Sickle cell disease is a chronic condition that a person can inherit from their parents in which it effects the globular structure of the patients red blood cells. A more sickle shaped structure, which can alter a person’s blood flow, replaces the more common globular structure. This impairment in blood flow can lead to blood clots, severe debilitating pain and damage to vital organs such as the liver, kidney and spleen. This disease currently affects over 90,000 people in the United States, with the majority of them being African American and
Sickle cell is a blood disease. People with sickle cell anemia have crescent moon shaped blood cells that are hard and sticky. When the Sickle cells move through blood tubes, they can clog blood flow and break apart. This can cause main, damage, and a low blood count. The symptoms of the disease are not life threatening, however are not enjoyable. Sickle cell anemia can cause you to experience dizziness, headaches, and shortness of breath. Your skin may also turn more yellow or pale than it usually is. Sickle cell is an inherited disease. It is an unpreventable disease that you are born with. If you have a sickle cell gene, you do not have sickle cell, however your children have a 25% chance of having sickle cell anemia. This blood disorder can cause pain and discomfort but it is unlikely that your life will be in danger if you have the disease.
(NHLBI, 2015) There are a few scenarios of the passing of the disease or trait from the parent to the offspring. If one parent has the gene it can be passed to the child, causing the child to be a carrier of the trait. In other words, the child will be able to produce normal hemoglobin as well as the sickle shaped hemoglobin. They will also be able to pass it to their offspring. If both parents carry the trait the child has a 50 percent chance of being a carrier, percent chance of not getting the gene at all, and 25 percent chance of having sickle cell anemia.
Sickle cell anaemia is a disorder affecting the red blood cells and up to 100,000 people are estimated to have the disease in the USA (Centre for Disease Control). Due to a genetic mutation in the gene responsible for the production of haemoglobin (MayoClinic, 2014) the red blood cells, which are usually a biconcave disk in shape, become sickle (bent) shaped (Figure 1) and the haemoglobin that the red blood cells contain is defective. Haemoglobin is a protein that carries oxygen (which has bind to the haemoglobin) around the body from the lungs after gas exchange. Having defective haemoglobin, as is the case with sickle cell anaemia, means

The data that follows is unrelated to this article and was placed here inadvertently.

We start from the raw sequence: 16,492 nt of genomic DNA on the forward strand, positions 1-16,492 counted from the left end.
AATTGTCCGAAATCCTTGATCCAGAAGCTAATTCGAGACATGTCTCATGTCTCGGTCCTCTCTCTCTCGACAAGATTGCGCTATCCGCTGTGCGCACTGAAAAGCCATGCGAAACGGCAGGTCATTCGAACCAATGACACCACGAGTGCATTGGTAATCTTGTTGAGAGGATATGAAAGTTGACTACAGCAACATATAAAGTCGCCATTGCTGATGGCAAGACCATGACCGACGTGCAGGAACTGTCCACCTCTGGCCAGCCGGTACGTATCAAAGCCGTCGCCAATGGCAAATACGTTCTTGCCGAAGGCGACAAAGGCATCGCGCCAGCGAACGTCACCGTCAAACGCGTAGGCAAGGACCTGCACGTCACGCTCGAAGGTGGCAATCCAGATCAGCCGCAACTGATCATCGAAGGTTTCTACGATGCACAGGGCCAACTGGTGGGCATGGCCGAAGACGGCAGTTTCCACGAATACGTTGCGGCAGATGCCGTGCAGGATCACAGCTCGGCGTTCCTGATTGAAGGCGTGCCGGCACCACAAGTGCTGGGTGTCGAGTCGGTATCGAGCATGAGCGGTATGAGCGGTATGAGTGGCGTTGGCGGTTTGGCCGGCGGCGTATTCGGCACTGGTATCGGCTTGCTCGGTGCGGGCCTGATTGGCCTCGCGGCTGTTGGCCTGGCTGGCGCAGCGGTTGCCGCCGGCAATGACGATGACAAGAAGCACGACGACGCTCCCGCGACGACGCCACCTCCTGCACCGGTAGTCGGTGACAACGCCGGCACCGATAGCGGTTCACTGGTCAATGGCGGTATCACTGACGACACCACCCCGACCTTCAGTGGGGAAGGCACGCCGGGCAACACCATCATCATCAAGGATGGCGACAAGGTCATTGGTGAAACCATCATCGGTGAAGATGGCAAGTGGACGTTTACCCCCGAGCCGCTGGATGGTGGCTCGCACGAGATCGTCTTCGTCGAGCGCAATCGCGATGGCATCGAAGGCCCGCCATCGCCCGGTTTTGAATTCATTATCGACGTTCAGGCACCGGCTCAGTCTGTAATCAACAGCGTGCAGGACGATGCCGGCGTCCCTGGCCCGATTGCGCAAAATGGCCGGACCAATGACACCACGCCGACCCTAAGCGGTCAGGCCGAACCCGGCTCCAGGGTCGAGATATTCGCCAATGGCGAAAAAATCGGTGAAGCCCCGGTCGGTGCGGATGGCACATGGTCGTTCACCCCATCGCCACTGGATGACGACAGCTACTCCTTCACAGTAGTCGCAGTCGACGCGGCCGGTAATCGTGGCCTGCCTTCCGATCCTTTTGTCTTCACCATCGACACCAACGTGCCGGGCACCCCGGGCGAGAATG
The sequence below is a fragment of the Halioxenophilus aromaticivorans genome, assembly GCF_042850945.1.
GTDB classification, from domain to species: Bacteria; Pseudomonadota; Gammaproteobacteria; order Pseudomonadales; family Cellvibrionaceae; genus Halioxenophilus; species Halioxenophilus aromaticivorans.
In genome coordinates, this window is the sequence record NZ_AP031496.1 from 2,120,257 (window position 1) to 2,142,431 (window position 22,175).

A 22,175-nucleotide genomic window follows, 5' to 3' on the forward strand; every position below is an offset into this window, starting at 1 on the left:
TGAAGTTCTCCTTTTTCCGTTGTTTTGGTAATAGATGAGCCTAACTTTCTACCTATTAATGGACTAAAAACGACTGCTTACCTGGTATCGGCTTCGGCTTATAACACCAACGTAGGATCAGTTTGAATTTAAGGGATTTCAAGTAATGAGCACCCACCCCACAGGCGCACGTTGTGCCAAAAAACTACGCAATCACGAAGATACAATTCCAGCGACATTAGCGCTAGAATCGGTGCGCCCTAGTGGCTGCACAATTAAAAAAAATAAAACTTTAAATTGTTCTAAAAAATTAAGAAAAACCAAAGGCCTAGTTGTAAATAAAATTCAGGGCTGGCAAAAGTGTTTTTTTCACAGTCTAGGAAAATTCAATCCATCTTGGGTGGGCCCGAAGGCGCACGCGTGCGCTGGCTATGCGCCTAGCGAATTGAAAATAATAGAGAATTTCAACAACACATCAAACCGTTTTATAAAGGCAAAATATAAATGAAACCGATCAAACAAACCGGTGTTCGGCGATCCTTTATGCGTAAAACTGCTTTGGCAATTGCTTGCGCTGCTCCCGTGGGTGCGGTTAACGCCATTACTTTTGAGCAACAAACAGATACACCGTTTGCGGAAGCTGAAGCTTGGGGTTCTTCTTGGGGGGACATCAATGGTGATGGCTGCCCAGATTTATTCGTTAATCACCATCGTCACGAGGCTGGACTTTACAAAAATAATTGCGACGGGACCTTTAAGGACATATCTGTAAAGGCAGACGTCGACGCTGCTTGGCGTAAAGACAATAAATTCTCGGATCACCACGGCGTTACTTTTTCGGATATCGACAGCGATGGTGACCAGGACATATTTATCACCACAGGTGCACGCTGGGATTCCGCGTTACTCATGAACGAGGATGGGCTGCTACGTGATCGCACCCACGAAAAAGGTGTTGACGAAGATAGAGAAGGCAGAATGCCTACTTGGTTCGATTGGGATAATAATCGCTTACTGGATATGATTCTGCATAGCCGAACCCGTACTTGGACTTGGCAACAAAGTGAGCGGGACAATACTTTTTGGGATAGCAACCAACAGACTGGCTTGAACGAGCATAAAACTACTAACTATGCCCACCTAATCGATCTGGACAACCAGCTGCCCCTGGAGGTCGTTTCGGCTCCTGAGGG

Not only this disrupts oxygen from delivered, but the lack of oxygen also results in pain or crises for most. For children the pain scale can be from zero to very little pain, but for adults the pain may be severe. Doctors will often recommend the person to drink large amounts of liquid and take medications for instance ibuprofen. People with this disease are usually very tired and have a decrease in red blood cells. A normal red blood cell lives up to 120 days and automatically kills itself. A sickle cell lives up to 14 days so the body cannot necessarily keep up because the cells are rapidly
Sickle cell disease is a blood disorder in which red blood cells take on an abnormal shape. Sickle cell anemia is when the red blood cells hemolyze, or die. Sickle cell disease is inherited from generation to generation and is the most common in inherited blood disorders. An estimated 70,000-100,000 people in America are currently suffering from this disease, most of which are African Americans. One is diagnosed with sickle cell disease in early childhood generally around four months old when the signs and symptoms are presented. Because of its huge impact, the United States requires all newborns to be tested for this disease.  Sickle cell disease is known to affect, “approximately 1 in every 400-500 African American
To conclude, sickle cell anemia is a disease that causes harm. It is not a disease that can be transmitted from one to another but only mother and father to child at conception. Sickle cell anemia has several symptoms such as fatigue, hand-foot syndrome, and even severe episodes of pain. There are many treatments for sickle cell anemia but so far there is no cure. A routine screening in the United States help newborns to be identified if they have sickle cell
By early adulthood, growth catches up with their normal height, and weight remains below average. Children with sickle cell disease have elevated risk of having a stroke that is one of the most concerning of sickle cell disease. Approximately 11% of individuals with sickle cell disease will have a stroke by the age of 20. Magnetic resonance imaging studies have found that 17% of children with sickle cell disease will have a previous stroke or stroke-like events called transient ischemic events. Stroke in sickle cell disease is usually caused by blockage of a blood vessel but about one fourth of the time may be caused by hemorrhage or rupture of a blood vessel.
Sickle cell anemia mainly affects people with African, Mediterranean, Middle Eastern, and Indian ancestry. A person with sickle cell anemia inherits two sickle cell genes, one from each parent. It cause the red blood cells to change and become crescent shaped. Normal red blood cells are disk shaped and move easy through the blood vessels. The primary problem is hemoglobin, it is a protein molecule in red blood cells that carries oxygen from the lungs to the body’s tissues and returns carbon dioxide from the tissues to the lungs. In sickle cell anemia, the hemoglobin is flawed. The cells become sickle shaped and can’t move as easily through blood vessels. Sickle cell anemia has one main cause, in order for sickle cell anemia to happen, a sickle